What kind of dental and oral problems can dogs have? - The Waggin' Train Veterinary Clinic
Very similar to people, actually. The most common and commonly seen and most common disease process is simple gingivitis. This is an inflammation of the gums, but that often progresses into various stages of periodontal disease, where you have now some soreness of the gums, maybe a little bleeding, and the tooth might be loose. We see masses or growths in the mouth. You can have oral-nasal fistulas. You can have broken teeth. There are tooth root abscesses. So, we see all of these things.
What kind of dental and oral problems can dogs have? - Animal Hospital of Statesville
We see fractured teeth, slap fractures that occur, particularly on the chewing teeth. We'll see broken teeth and worn teeth. Sometimes we get hair and junk stuck between the teeth that affect the gums. We see sticks and bones and all kinds of stuff that dogs like to chew. And when you chew a lot, you can lead to all sorts of problems.
What kind of dental and oral problems can dogs have? - Briar Patch Veterinary Hospital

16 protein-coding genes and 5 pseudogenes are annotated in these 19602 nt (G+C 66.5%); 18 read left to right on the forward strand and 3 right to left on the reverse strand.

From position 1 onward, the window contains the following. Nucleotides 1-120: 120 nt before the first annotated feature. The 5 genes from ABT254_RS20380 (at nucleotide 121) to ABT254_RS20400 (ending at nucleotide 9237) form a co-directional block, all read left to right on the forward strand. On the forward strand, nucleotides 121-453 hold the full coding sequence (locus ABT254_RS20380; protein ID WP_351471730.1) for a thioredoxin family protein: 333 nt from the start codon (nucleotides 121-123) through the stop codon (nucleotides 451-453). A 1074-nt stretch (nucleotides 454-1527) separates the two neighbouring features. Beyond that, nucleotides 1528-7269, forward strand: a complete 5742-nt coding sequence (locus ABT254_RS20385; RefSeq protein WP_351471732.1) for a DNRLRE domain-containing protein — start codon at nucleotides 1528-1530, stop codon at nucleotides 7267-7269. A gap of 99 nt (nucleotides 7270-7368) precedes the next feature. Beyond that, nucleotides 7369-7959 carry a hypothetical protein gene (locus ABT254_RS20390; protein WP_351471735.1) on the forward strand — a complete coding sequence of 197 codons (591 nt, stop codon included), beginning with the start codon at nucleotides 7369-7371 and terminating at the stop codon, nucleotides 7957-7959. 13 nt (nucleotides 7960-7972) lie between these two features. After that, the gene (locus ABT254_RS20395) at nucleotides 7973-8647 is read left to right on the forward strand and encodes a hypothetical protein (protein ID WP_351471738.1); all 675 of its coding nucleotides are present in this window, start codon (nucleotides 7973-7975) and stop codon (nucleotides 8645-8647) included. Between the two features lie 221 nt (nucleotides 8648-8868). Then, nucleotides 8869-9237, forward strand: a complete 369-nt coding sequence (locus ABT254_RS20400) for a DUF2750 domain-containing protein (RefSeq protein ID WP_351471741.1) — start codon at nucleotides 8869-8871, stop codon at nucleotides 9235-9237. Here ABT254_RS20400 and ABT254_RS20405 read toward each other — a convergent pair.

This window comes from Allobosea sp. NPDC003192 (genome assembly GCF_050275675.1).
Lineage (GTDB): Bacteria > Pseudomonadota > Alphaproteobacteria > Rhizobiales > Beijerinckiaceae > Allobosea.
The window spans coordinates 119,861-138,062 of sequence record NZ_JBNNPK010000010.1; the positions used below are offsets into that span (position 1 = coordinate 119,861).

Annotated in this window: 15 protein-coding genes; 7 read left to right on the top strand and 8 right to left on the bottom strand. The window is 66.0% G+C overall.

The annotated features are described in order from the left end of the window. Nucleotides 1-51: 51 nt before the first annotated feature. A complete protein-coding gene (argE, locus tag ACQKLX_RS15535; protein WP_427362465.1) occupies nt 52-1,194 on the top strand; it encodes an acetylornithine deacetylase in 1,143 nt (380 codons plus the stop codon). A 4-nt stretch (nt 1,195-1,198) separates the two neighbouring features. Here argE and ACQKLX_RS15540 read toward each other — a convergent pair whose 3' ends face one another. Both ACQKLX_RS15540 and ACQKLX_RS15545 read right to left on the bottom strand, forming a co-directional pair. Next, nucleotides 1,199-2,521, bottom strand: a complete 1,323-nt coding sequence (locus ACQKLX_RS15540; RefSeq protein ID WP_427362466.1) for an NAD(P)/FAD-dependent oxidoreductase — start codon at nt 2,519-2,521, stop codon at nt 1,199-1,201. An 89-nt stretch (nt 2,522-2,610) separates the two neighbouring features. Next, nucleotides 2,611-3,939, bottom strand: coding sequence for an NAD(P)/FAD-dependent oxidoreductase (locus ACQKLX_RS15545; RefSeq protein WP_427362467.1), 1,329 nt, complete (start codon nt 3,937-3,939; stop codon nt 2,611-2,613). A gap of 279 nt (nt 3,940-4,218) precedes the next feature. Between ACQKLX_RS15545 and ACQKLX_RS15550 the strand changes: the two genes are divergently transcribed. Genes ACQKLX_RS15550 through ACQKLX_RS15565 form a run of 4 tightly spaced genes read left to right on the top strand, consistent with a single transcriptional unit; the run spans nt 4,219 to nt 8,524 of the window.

In puppies, it is important to monitor whether they are losing their baby teeth properly and if adult teeth are growing in correctly. For older dogs, common dental problems include fractures, tartar buildup, gingivitis, and periodontal disease, which can be quite serious for some dogs.
What kind of dental and oral problems can dogs have? - Horizon Animal Hospital
Dogs can experience a variety of dental and oral problems, including broken teeth and the presence of masses in their mouth. Sometimes, the gingiva can overgrow and they can develop pocketed abscesses, which can lead to infection and very bad odor.
What kind of dental and oral problems can dogs have? - Aspen Veterinary Clinic
The two biggest problems that we see in vet med are one, gingivitis, which is inflammation of the gums. Usually what that looks like for an owner is you see a rim of red around the tooth right at the level of the gum line. That's the first sign of gum disease or gingivitis. In time, that can progress to periodontal disease, which is disease below the gum line that's affecting the alveolar bone or the bone of the jaw that holds the root of the tooth in place. These are both prevented with a lot of the things that we're going to be talking about.